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About the Authors
JEREMY HEIMANS is the co-founder and CEO of Purpose, a company specializing in building social movements around the world. In 2005, he co-founded GetUp!, an Australian political organization with more members than all of Australia’s political parties combined, and he is a co-founder of the global campaigning organization Avaaz and the LGBT rights platform All Out. He is a recipient of the Ford Foundation’s 75th Anniversary Visionary Award for his work as a movement pioneer. He has been named one of Fast Company’s Most Creative People in Business.
Henry Timms is executive director of the 92nd Street Y, a cultural and community center that creates programs and movements that foster learning and civic engagement. Under his leadership, the 144-year-old institution was named to Fast Company’s “Most Innovative Companies” list. He is the co-founder of #GivingTuesday, a global philanthropic movement that engages people in close to 100 countries that has generated hundreds of millions of dollars for good causes. He is a Visiting Fellow at Stanford University’s Center for Philanthropy and Civil Society.
About the Book
This book is touted as the way to understand the, seemingly chaotic, 21st century. With examples from Trump to #MeToo to Airbnb to ISIS; the way people influence, gain momentum and the structures of power have changed, and it’s taking everything with it.
This book is all about participation – and how to cultivate it through the redistribution of power and communication methods. The authors make sense of recent social and political movements and show how you can use new power on a small and large scale in your own organisations and lives.
BIG IDEA 1 (4:31) - Command and control is out. This book is all about the values of old vs New Power; collaboration over competition, transparency over confidentiality, mass participation, self-organisation and short term grouping over long term loyalty. A great example of the rise in transparency is people feel that they have the ‘right to know’ rather than the idea of ‘need to know’. This is compounded by the fact that no matter how powerful you are, you cannot hide things that are deemed to be public interest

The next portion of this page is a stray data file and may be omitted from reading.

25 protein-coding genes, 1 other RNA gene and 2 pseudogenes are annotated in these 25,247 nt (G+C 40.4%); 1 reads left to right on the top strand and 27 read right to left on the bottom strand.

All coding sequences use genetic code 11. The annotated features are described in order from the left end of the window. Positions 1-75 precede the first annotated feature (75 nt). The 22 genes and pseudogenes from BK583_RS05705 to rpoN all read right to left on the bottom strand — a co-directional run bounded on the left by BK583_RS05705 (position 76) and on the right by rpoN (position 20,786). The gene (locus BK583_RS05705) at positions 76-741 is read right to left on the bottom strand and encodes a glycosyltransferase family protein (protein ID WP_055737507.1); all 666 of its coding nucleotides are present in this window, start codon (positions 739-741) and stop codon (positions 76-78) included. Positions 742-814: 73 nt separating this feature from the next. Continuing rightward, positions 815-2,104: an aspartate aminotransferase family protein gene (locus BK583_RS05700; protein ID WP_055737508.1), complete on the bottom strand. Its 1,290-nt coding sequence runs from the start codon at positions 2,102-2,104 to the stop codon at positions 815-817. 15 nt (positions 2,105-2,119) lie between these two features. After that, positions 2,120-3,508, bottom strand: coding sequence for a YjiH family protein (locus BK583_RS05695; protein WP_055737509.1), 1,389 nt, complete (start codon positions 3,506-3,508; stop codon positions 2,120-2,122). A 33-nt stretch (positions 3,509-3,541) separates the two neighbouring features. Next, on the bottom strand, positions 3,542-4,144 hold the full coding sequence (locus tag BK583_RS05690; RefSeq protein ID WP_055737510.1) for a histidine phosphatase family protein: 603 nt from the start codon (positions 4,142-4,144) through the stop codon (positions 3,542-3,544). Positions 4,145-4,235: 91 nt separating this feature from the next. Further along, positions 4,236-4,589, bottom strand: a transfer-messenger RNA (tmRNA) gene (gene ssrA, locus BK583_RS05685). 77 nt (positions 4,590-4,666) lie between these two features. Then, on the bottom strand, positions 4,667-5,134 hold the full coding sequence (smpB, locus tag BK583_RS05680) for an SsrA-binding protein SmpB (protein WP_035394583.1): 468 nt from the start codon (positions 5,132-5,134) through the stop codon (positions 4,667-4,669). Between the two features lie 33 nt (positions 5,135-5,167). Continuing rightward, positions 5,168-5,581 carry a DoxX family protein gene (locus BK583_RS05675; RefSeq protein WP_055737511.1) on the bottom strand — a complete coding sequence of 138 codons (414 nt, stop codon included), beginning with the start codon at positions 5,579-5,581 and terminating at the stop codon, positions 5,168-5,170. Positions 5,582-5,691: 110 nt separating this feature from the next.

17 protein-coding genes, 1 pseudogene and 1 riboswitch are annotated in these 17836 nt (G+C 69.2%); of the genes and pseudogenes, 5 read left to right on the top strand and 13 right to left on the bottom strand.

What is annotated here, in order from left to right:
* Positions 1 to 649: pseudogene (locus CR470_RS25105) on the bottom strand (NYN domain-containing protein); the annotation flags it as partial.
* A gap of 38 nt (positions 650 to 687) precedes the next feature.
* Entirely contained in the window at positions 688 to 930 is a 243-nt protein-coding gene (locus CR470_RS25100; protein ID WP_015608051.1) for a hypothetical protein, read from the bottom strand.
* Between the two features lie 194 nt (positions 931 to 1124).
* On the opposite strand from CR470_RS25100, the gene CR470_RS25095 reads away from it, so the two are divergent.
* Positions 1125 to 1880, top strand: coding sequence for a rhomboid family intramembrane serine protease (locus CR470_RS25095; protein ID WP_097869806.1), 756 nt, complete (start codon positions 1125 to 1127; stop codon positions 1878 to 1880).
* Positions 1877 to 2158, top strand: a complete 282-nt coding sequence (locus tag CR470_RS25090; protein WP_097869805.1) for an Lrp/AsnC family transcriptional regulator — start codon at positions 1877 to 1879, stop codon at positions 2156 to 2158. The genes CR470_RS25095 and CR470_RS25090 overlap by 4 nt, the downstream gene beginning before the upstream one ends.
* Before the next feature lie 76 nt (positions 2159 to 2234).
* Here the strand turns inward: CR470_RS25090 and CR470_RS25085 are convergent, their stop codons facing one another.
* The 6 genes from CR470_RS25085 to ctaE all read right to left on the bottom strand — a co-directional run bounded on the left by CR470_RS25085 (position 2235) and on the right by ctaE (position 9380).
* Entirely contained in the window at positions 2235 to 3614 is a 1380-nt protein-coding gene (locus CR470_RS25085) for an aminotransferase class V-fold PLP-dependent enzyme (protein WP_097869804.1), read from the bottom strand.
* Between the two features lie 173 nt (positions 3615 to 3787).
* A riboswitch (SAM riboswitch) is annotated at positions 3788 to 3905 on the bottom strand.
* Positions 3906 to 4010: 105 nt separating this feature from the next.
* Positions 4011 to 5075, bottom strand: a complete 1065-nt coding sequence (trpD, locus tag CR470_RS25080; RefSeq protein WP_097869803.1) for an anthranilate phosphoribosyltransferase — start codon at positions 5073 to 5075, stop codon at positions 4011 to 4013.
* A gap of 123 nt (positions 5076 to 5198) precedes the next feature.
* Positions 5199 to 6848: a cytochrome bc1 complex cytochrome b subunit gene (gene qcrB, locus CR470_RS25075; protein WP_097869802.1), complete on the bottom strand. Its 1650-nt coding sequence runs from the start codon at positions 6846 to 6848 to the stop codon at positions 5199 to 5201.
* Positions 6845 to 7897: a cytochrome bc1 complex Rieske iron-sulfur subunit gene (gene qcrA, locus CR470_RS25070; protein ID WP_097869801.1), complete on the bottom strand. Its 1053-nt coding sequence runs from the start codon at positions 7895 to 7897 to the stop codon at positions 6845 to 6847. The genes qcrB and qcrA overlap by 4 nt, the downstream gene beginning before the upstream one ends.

In the new power world, people lean away from the need to be an expert. One of the examples mentioned in the book, is when you need to have a root canal or refilling on your teeth, you would still want a dentist rather than someone who is selling their services on Etsy. This is about distribution of power and creating movements.
BIG IDEA 2 (8:28) - How to start a movement. The five key steps how to start a movement mentioned in the book. Number one - finding your connected connectors. It is about knowing who you are talking to and who that is. For example, the Trump campaign was posted by keyboard warriors on Reddit who were sharing anti Hillary propaganda through memes. Number two - find your new power brand and voice. One example is the AirBnb about us page which is about community and connecting groups vs The Hilton which is about them, their brand and their organisation rather than the people they’re bringing together.
Step three - reduce the friction to entry. One example is the protester in India who was trying to decrease the corruption in politics. He started the campaign via sms and had 80,000 pledge their support. He then tapped into their cultural norm of sending people missed calls, using the idea that they could use something which people are already doing, to reduce the friction. They changed the method of connecting with people by removing the barrier and the result was they had 35 million missed calls.
Step four- moving people up the participation scale. From leaving the missed call to writing to the politician or allowing them to take part in the protest. Step five - ride the storms. Find a catalyst to leverage, for example the women’s march after the Trump election.
BIG IDEA 3 (12:12) - Signal, structure and shape. The signal is how the leader makes the crowd feel powerful through a speech. The structure is how the leader removes or creates the ability to participate. The shape is how the leader set the norms in the crowd. A movement is only a movement if it moves without you. The idea here is allowing self-organisation for people to take the course, interpret and take action as long as it meets the need and purpose of the core organisation.
Music By: Belief by Ziv Moran
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